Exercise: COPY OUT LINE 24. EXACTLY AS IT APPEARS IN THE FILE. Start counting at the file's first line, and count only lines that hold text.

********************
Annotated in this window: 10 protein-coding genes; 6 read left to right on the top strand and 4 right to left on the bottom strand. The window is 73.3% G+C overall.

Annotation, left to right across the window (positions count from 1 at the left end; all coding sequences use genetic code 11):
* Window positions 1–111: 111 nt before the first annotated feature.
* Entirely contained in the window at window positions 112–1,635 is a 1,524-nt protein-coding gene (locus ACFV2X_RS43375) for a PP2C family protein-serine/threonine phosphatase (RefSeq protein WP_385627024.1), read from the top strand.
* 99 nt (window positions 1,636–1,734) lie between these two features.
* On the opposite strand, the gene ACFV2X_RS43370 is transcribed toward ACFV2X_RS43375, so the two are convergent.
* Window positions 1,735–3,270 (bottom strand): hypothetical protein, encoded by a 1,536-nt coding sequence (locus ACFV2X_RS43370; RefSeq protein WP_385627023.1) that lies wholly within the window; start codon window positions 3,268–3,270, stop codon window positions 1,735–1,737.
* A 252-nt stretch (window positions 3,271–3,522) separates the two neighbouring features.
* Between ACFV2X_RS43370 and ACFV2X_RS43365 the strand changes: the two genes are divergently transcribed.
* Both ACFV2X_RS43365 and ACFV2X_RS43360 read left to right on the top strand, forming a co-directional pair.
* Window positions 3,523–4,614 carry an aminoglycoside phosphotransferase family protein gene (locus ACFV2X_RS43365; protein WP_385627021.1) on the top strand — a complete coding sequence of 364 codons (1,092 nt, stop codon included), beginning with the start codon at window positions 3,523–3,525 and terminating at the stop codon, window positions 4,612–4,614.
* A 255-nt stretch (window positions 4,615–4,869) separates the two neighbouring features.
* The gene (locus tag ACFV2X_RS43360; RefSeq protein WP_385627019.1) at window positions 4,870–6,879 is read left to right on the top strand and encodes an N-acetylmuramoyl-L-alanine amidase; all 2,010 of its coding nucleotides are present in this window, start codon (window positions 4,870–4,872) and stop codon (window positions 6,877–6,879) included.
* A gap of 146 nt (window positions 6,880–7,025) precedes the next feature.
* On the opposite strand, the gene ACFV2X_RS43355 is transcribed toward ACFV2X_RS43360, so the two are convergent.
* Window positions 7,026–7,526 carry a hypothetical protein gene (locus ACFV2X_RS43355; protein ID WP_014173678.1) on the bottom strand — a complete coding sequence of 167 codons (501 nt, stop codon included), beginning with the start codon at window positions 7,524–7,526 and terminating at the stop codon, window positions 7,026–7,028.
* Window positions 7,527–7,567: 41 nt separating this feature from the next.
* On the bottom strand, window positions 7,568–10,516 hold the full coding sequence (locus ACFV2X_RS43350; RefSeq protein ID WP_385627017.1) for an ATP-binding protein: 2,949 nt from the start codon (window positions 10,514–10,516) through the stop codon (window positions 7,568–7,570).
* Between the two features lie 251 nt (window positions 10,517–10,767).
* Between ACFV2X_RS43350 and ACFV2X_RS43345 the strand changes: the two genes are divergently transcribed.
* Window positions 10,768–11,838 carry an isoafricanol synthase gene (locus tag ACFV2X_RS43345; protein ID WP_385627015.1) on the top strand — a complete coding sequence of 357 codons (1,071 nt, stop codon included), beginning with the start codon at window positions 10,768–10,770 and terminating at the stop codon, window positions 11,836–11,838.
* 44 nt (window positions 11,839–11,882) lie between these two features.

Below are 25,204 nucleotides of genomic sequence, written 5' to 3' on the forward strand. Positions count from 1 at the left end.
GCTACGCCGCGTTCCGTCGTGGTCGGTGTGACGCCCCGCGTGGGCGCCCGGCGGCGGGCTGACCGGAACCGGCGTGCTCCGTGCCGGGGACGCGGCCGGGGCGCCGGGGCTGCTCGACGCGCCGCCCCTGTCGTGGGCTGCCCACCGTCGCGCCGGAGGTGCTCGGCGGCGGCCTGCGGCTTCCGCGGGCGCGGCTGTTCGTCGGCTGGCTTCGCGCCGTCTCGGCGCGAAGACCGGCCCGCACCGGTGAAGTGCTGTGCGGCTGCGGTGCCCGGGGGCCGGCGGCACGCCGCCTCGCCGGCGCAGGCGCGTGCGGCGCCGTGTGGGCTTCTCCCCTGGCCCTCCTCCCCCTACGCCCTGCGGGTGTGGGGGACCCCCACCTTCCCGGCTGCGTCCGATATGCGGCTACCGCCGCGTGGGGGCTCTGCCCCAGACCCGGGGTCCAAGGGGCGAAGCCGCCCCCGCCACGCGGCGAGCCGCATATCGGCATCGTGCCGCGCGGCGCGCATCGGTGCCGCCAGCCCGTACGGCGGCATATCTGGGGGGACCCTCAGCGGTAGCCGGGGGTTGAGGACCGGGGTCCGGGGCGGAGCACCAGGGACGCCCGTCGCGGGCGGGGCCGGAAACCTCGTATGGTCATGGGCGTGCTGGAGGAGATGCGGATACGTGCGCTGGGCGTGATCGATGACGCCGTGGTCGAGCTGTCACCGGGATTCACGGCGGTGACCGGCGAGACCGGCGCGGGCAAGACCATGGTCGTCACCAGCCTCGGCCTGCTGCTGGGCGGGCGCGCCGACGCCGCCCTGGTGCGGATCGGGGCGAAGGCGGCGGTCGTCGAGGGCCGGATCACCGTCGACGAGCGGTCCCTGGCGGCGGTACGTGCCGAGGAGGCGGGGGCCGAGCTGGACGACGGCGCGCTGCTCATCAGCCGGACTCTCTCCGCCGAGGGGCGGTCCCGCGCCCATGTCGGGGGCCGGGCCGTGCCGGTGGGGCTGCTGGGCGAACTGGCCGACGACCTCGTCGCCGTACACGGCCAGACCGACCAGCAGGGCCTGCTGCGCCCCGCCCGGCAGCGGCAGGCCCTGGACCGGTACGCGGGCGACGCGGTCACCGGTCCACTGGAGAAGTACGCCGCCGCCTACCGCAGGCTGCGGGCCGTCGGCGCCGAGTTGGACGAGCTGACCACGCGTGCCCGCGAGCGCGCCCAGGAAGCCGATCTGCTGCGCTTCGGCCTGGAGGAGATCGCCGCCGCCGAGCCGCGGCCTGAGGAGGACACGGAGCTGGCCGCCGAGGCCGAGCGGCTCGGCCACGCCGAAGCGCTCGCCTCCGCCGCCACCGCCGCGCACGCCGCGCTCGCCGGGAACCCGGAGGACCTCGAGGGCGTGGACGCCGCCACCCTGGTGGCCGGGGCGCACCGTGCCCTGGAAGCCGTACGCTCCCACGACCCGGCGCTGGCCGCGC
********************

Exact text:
GCTACGCCGCGTTCCGTCGTGGTCGGTGTGACGCCCCGCGTGGGCGCCCGGCGGCGGGCTGACCGGAACCGGCGTGCTCCGTGCCGGGGACGCGGCCGGGGCGCCGGGGCTGCTCGACGCGCCGCCCCTGTCGTGGGCTGCCCACCGTCGCGCCGGAGGTGCTCGGCGGCGGCCTGCGGCTTCCGCGGGCGCGGCTGTTCGTCGGCTGGCTTCGCGCCGTCTCGGCGCGAAGACCGGCCCGCACCGGTGAAGTGCTGTGCGGCTGCGGTGCCCGGGGGCCGGCGGCACGCCGCCTCGCCGGCGCAGGCGCGTGCGGCGCCGTGTGGGCTTCTCCCCTGGCCCTCCTCCCCCTACGCCCTGCGGGTGTGGGGGACCCCCACCTTCCCGGCTGCGTCCGATATGCGGCTACCGCCGCGTGGGGGCTCTGCCCCAGACCCGGGGTCCAAGGGGCGAAGCCGCCCCCGCCACGCGGCGAGCCGCATATCGGCATCGTGCCGCGCGGCGCGCATCGGTGCCGCCAGCCCGTACGGCGGCATATCTGGGGGGACCCTCAGCGGTAGCCGGGGGTTGAGGACCGGGGTCCGGGGCGGAGCACCAGGGACGCCCGTCGCGGGCGGGGCCGGAAACCTCGTATGGTCATGGGCGTGCTGGAGGAGATGCGGATACGTGCGCTGGGCGTGATCGATGACGCCGTGGTCGAGCTGTCACCGGGATTCACGGCGGTGACCGGCGAGACCGGCGCGGGCAAGACCATGGTCGTCACCAGCCTCGGCCTGCTGCTGGGCGGGCGCGCCGACGCCGCCCTGGTGCGGATCGGGGCGAAGGCGGCGGTCGTCGAGGGCCGGATCACCGTCGACGAGCGGTCCCTGGCGGCGGTACGTGCCGAGGAGGCGGGGGCCGAGCTGGACGACGGCGCGCTGCTCATCAGCCGGACTCTCTCCGCCGAGGGGCGGTCCCGCGCCCATGTCGGGGGCCGGGCCGTGCCGGTGGGGCTGCTGGGCGAACTGGCCGACGACCTCGTCGCCGTACACGGCCAGACCGACCAGCAGGGCCTGCTGCGCCCCGCCCGGCAGCGGCAGGCCCTGGACCGGTACGCGGGCGACGCGGTCACCGGTCCACTGGAGAAGTACGCCGCCGCCTACCGCAGGCTGCGGGCCGTCGGCGCCGAGTTGGACGAGCTGACCACGCGTGCCCGCGAGCGCGCCCAGGAAGCCGATCTGCTGCGCTTCGGCCTGGAGGAGATCGCCGCCGCCGAGCCGCGGCCTGAGGAGGACACGGAGCTGGCCGCCGAGGCCGAGCGGCTCGGCCACGCCGAAGCGCTCGCCTCCGCCGCCACCGCCGCGCACGCCGCGCTCGCCGGGAACCCGGAGGACCTCGAGGGCGTGGACGCCGCCACCCTGGTGGCCGGGGCGCACCGTGCCCTGGAAGCCGTACGCTCCCACGACCCGGCGCTGGCCGCGC